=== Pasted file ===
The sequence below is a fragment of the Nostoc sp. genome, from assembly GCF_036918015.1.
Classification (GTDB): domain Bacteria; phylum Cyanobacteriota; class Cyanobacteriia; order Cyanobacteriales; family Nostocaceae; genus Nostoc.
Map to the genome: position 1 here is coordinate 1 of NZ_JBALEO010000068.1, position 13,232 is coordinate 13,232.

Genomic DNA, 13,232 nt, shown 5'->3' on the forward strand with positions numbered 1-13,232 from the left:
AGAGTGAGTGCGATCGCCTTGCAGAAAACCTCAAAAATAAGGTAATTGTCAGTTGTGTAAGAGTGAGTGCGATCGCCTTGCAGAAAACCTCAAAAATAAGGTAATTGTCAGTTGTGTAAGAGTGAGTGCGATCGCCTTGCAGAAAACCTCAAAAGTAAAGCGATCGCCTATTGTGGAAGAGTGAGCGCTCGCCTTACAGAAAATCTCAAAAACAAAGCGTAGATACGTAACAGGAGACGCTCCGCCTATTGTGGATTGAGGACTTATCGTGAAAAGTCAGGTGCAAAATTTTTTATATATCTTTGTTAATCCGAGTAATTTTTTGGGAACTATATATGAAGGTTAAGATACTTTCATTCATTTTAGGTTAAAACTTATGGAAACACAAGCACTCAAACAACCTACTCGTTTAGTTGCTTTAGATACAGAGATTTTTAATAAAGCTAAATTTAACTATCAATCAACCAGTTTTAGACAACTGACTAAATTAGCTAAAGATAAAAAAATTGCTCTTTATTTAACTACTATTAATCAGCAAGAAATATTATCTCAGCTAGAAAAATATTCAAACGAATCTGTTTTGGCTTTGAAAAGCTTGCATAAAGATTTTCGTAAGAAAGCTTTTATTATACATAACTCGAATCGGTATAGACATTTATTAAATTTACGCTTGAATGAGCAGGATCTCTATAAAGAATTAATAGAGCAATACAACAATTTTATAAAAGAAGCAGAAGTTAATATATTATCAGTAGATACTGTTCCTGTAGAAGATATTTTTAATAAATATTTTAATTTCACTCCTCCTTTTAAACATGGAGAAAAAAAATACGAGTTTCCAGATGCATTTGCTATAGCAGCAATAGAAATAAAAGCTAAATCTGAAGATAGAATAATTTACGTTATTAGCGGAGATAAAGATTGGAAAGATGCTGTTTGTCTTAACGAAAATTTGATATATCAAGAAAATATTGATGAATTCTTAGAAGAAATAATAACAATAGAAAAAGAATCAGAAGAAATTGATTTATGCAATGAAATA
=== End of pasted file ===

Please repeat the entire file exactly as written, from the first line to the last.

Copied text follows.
The sequence below is a fragment of the Nostoc sp. genome, from assembly GCF_036918015.1.
Classification (GTDB): domain Bacteria; phylum Cyanobacteriota; class Cyanobacteriia; order Cyanobacteriales; family Nostocaceae; genus Nostoc.
Map to the genome: position 1 here is coordinate 1 of NZ_JBALEO010000068.1, position 13,232 is coordinate 13,232.

Genomic DNA, 13,232 nt, shown 5'->3' on the forward strand with positions numbered 1-13,232 from the left:
AGAGTGAGTGCGATCGCCTTGCAGAAAACCTCAAAAATAAGGTAATTGTCAGTTGTGTAAGAGTGAGTGCGATCGCCTTGCAGAAAACCTCAAAAATAAGGTAATTGTCAGTTGTGTAAGAGTGAGTGCGATCGCCTTGCAGAAAACCTCAAAAGTAAAGCGATCGCCTATTGTGGAAGAGTGAGCGCTCGCCTTACAGAAAATCTCAAAAACAAAGCGTAGATACGTAACAGGAGACGCTCCGCCTATTGTGGATTGAGGACTTATCGTGAAAAGTCAGGTGCAAAATTTTTTATATATCTTTGTTAATCCGAGTAATTTTTTGGGAACTATATATGAAGGTTAAGATACTTTCATTCATTTTAGGTTAAAACTTATGGAAACACAAGCACTCAAACAACCTACTCGTTTAGTTGCTTTAGATACAGAGATTTTTAATAAAGCTAAATTTAACTATCAATCAACCAGTTTTAGACAACTGACTAAATTAGCTAAAGATAAAAAAATTGCTCTTTATTTAACTACTATTAATCAGCAAGAAATATTATCTCAGCTAGAAAAATATTCAAACGAATCTGTTTTGGCTTTGAAAAGCTTGCATAAAGATTTTCGTAAGAAAGCTTTTATTATACATAACTCGAATCGGTATAGACATTTATTAAATTTACGCTTGAATGAGCAGGATCTCTATAAAGAATTAATAGAGCAATACAACAATTTTATAAAAGAAGCAGAAGTTAATATATTATCAGTAGATACTGTTCCTGTAGAAGATATTTTTAATAAATATTTTAATTTCACTCCTCCTTTTAAACATGGAGAAAAAAAATACGAGTTTCCAGATGCATTTGCTATAGCAGCAATAGAAATAAAAGCTAAATCTGAAGATAGAATAATTTACGTTATTAGCGGAGATAAAGATTGGAAAGATGCTGTTTGTCTTAACGAAAATTTGATATATCAAGAAAATATTGATGAATTCTTAGAAGAAATAATAACAATAGAAAAAGAATCAGAAGAAATTGATTTATGCAATGAAATA